Getting back to the golok, notice the reverse grip slashes Eddie is doing with the blade. Yes, he’s moving fast and it looks scary, but this material is meant mainly for public performances.  (By the way, Eddie would usually use a cheap, lightweight kitchen knife for this demo. That's why you see him toss it aside instead of sheath it, before he draws the rencong). This style of performance is called “Bunga” lit. “Flowers” in Indonesian and it is intended for public display, not for fighting. The actual techniques would traditionally be hidden and would be referred to as “Bua” lit. “fruit” ie, the real fighting aspect of the art.

The techniques Eddie taught were based on the idea of drawing the golok in reverse grip to deliver faster cuts and hacks straght out of the sheath. These are often reinforced by holding the spine of the blade along the forearm.


The video above shows an empty hand version of one of Eddie’s golok techniques. He would often show the empty hand version of a knife technique first, wanting us to get the gross motions practiced, before moving on to the actual weapon techniques.

Here are two videos from Indonesian Silat instructors that show some concepts similar to the drawing techniques I learned from Eddie.


I rarely teach the full version of Eddie’s golok technique these days, (karambit seems to be more popular) but I have integrated some of its principles into the weapon retention material I teach to LEOs and CCW civilians.

Note: I am usually reluctant to show this kind of material in public; but I figure none of my LEO or CCW students are likely to carry a foot long golok as their weapon retention tool, so we should be good on this.


Here are a few samples: First, the empty hand version.

An attacker attempts to grab my sidearm on my right hip. I use the hand I draw with to secure the firearm in place, while striking him in the face with an open hand technique to prevent damage to my hand. (5)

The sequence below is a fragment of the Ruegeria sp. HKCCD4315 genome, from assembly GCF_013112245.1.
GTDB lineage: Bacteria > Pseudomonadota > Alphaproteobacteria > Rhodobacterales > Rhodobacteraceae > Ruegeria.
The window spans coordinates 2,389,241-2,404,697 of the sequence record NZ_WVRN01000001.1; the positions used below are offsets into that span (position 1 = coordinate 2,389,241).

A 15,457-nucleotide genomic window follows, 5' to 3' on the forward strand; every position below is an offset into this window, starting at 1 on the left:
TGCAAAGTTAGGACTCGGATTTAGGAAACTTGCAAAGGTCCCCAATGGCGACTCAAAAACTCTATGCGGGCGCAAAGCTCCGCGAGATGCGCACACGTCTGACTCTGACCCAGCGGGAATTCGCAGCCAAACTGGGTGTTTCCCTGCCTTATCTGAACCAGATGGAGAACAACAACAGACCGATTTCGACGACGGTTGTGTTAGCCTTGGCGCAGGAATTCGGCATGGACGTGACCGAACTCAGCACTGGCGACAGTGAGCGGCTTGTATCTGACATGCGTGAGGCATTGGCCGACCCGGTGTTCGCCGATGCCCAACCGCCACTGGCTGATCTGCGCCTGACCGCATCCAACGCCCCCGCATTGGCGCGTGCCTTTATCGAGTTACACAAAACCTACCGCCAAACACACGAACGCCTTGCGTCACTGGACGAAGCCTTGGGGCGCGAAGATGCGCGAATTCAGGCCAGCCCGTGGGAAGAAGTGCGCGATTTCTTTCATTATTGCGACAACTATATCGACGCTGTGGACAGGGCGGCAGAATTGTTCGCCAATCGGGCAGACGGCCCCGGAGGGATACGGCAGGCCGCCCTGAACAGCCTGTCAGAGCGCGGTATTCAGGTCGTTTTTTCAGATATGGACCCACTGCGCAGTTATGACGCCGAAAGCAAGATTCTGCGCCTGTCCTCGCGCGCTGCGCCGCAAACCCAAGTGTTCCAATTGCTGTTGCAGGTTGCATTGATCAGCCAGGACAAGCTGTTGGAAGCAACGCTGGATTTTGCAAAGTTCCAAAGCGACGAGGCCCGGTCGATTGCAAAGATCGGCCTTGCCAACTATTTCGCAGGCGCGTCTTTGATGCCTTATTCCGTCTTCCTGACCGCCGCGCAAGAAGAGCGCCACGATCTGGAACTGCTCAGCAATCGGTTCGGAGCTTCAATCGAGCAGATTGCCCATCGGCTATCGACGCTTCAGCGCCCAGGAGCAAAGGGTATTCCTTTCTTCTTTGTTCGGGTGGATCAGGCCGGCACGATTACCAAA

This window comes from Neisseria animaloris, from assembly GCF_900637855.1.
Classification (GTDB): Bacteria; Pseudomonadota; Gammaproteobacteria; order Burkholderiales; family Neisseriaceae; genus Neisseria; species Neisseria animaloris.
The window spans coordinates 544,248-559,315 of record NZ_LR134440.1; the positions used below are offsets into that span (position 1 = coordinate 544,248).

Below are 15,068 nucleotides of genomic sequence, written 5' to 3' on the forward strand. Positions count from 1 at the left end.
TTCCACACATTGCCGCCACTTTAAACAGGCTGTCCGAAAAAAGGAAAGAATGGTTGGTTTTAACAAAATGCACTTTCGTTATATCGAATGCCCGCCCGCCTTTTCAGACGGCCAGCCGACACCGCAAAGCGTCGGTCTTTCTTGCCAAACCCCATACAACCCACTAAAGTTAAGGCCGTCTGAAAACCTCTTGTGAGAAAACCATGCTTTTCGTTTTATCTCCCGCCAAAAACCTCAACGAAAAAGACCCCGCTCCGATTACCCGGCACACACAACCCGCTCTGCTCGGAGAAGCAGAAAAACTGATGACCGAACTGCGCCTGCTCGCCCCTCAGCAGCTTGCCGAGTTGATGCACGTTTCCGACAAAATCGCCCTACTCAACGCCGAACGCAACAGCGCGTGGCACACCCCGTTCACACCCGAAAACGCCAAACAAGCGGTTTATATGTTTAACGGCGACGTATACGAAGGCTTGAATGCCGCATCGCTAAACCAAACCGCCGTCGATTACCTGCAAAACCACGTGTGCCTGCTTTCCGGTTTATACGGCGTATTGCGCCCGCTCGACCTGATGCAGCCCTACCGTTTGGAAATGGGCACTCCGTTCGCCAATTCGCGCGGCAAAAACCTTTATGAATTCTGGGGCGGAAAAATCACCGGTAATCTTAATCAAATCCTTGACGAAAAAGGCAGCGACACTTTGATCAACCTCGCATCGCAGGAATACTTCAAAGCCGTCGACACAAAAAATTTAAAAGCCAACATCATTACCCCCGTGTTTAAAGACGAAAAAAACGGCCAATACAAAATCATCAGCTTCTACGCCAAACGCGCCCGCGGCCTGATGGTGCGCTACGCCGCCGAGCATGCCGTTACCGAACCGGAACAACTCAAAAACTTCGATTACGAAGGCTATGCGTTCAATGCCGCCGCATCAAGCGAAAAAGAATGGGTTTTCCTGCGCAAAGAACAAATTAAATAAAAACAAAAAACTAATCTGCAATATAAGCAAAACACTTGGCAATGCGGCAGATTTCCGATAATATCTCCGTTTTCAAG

If he is too close for a hand strike, I will use an elbow.


Once I have gotten a good hit into his control center, it's time to hit the radial nerve in his forearm and try and loosen his grip on my firearm.


If he's still fighting, I can deliver a hammer fist to his face. This will bring my hand back to my left side where my weapon retention tool is kept.


If I have the chance, I can draw my blade and deliver the same gross motions as the empty hand version of the technique.


At arm's length, I can deliver a punch with the pommel to the face.


Closer in, I can deliver a reinforced elbow strike and cut with the golok to the head.


I can now work on his forearm to make him release my firearm.


A backhand to the head or neck is available if needed. (6)


Train Hard, but Train Smart,
Tuhon Bill McGrath
PS: The title of my next Eddie story is: LONG STICKS & SWEATY PALMS, (how not to do Iron Palm training).


1. Goloks on the Indonesian version of Etsy. The price when converted into US dollars is about $10 each.

2. To puchase the training golok I'm using visit: https://www.vulpestraining.com/

3. Rencong photo. https://upload.wikimedia.org/wikipedia/commons/1/1f/COLLECTIE_TROPENMUSEUM_Dolk_%28rencong%29_met_rechthoekig_gebogen_hoornen_greep_en_houten_schede_TMnr_17-5.jpg

4.  For more Eddie stories read:
Part 1. https://pekiti.com/blogs/news/karambits-magic-swords
Part 2. https://pekiti.com/blogs/news/what-i-did-on-my-summer-vacation-crazy-eddie-stories-part-2

5. See the story on broken hands in street fights in my post, "How to Hit Hard"